I use a function generator as a source to stimulate circuits and measure their response. I happened to have three different sine wave generators available with a price range of $12, $275 and $1200. I wondered just how much better the sine wave is from the more expensive function generator compared to the lower cost units. Just how much bang do you get for your buck?

Measuring Three Different Function Generators

Using my scope, I was able to compare these three sine-wave sources and worked out a simple way of comparing each source to an ideal source. This method can be applied to any waveform.

The three sources I had available are shown in Figure 1. The low-cost unit is a common function generator from eBay for $12. The mid-priced function generator is actually the waveform generator built into the Digilent Analog Discovery scope. The entire 2-channel scope with 2-channel function generator, costs only $275. The high-end function generator is a Teledyne LeCroy WaveStation, very similar to units from Keysight and other high-end vendors.

*Figure 1. Three different function generators spanning in price from $12 to $1200.*

The first step in characterizing the sine wave sources is to look at their voltage output on a scope. Figure 2 shows the measured signals when each was setup for a 50 kHz sine wave with amplitude of 1 V and no offset. The scope was set up to measure the signal from each generator, all on the same scale of 4 V full scale, 50 Ohm termination and the same time base of 50 usec full scale.

**Figure 2. Measured sine waves from each source on a Teledyne LeCroy HDO8108 scope. The flat line is the voltage on channel 4 with no input, used as a reference to see the system noise level.**

The vertical resolution of the scope is 12-bit. On this scale, the least significant bit (LSB) is 4 V/4095 = 0.98 mV. The time base was set for 125 Msamples/sec or a measurement every 8 nsec.

At first glance, they all look the same. This is when we can unleash the power of analysis tools to dissect the signals.

Second Step in the Analysis: FFT

The second step is to use an FFT. All modern scopes can take the measured data acquisition buffer and perform an FFT and show the signal in the frequency domain. I changed the time base scale to get a resolution of 100 Hz and a freq range of 1 MHz. It’s easy to reverse engineer my settings and know that I must have used a time base of about 10 msec and a sample rate higher than 2 Msamples/sec. This is about 20,000 samples used to calculate the spectrum.

Figure 3 shows the comparison of the four spectra. In addition to measuring the three function generators, I also measured the noise on a channel with nothing connected. This is always a useful baseline when we are looking into the weeds at the fine details of signals.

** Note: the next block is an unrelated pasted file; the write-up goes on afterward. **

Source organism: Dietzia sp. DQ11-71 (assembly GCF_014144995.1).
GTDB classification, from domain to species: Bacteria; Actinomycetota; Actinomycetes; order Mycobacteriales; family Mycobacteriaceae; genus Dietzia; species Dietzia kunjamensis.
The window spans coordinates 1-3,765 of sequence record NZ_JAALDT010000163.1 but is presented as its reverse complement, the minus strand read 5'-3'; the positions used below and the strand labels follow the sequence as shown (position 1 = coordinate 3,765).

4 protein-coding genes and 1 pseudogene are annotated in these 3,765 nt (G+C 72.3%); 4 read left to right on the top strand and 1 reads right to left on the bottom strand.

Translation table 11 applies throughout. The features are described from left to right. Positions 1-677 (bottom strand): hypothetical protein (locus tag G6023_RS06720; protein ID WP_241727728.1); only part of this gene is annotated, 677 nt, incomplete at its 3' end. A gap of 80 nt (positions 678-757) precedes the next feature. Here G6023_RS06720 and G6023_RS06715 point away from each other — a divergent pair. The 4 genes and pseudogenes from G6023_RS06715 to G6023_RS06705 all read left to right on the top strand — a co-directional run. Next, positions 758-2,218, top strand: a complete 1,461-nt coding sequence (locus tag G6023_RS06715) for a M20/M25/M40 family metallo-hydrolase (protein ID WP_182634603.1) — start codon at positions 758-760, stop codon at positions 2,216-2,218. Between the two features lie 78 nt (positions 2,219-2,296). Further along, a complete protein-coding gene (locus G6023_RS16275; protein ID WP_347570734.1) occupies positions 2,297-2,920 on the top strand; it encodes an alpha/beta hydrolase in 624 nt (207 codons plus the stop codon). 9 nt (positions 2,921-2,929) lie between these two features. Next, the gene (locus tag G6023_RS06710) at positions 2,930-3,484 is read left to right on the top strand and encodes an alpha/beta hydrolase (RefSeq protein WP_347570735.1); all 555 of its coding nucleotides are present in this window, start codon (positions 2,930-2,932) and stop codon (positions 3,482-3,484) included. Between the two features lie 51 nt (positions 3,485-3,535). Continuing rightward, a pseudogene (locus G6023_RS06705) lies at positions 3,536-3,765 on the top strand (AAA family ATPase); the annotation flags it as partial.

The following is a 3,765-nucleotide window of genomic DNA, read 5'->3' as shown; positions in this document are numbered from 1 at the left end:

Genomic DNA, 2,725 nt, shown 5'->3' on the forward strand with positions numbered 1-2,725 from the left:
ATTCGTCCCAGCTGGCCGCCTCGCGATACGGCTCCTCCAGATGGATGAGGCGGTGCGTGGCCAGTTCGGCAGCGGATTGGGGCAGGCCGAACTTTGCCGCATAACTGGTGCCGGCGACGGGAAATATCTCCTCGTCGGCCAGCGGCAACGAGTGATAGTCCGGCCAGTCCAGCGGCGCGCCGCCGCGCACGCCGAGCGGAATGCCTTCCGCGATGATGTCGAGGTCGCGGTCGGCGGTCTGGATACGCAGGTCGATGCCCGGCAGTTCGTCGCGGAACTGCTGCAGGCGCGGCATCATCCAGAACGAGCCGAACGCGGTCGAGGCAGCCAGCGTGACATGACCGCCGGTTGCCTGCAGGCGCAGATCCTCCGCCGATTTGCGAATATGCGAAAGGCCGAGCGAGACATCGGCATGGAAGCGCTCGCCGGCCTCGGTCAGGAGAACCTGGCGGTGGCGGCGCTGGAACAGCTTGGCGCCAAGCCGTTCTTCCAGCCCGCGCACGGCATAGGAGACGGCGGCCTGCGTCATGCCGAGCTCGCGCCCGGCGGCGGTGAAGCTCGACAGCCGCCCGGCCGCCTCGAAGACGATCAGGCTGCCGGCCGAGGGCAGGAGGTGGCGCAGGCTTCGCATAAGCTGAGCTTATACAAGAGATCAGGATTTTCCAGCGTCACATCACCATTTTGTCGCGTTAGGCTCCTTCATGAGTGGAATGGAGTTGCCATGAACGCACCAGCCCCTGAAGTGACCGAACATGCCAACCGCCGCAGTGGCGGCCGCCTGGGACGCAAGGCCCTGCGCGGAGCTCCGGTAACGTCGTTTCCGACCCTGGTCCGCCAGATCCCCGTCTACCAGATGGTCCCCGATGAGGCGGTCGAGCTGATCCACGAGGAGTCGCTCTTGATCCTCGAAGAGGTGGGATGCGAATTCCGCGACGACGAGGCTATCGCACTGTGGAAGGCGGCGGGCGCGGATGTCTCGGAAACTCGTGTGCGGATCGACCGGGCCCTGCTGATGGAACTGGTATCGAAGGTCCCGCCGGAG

**An important best measurement practice is situational awareness- always be aware of the limitations of your instruments and how close your signal’s figures of merit are to the instrument’s limits.**

**Figure 3. Calculated spectrum for the three sources and the channel noise.**

The WaveStation and Digilent generators show very similar harmonic distortion. The first harmonic amplitude is about 60 dBmV, or 1 V amplitude, exactly as expected. The third harmonic is about -10 dBmV, or 0.3 mV amplitude. The even harmonics are lower. These higher harmonics are more than 70 dB down from the first harmonic, but the harmonic distributions are slightly different.

The low-cost function generator has 30 dB larger harmonics and significant sub harmonics. Clearly the spectral quality is worse.

The scope baseline shows a similar noise floor of -40 dBmV, which is an equivalent amplitude of 10 uV. This is to be compared to the LSB of 1000 uV. To get this noise floor, we are effectively averaging over 20,000 measurements in the time domain. The expected reduction in noise is sqrt(20,000) = 141. The measured noise floor is about 1/100^{th} of the LSB noise, about what is expected. There are only a few spurious peaks below the 100 uV peak level due to sampling frequencies in the ADC of the scope.

While this shows similar quality of harmonic distortion of the high end and my Digilent function generator, it is difficult to understand what the impact of this spectral distortion is on the original time domain signal. The question remains, how close are these real-world signals to “ideal” sine waves.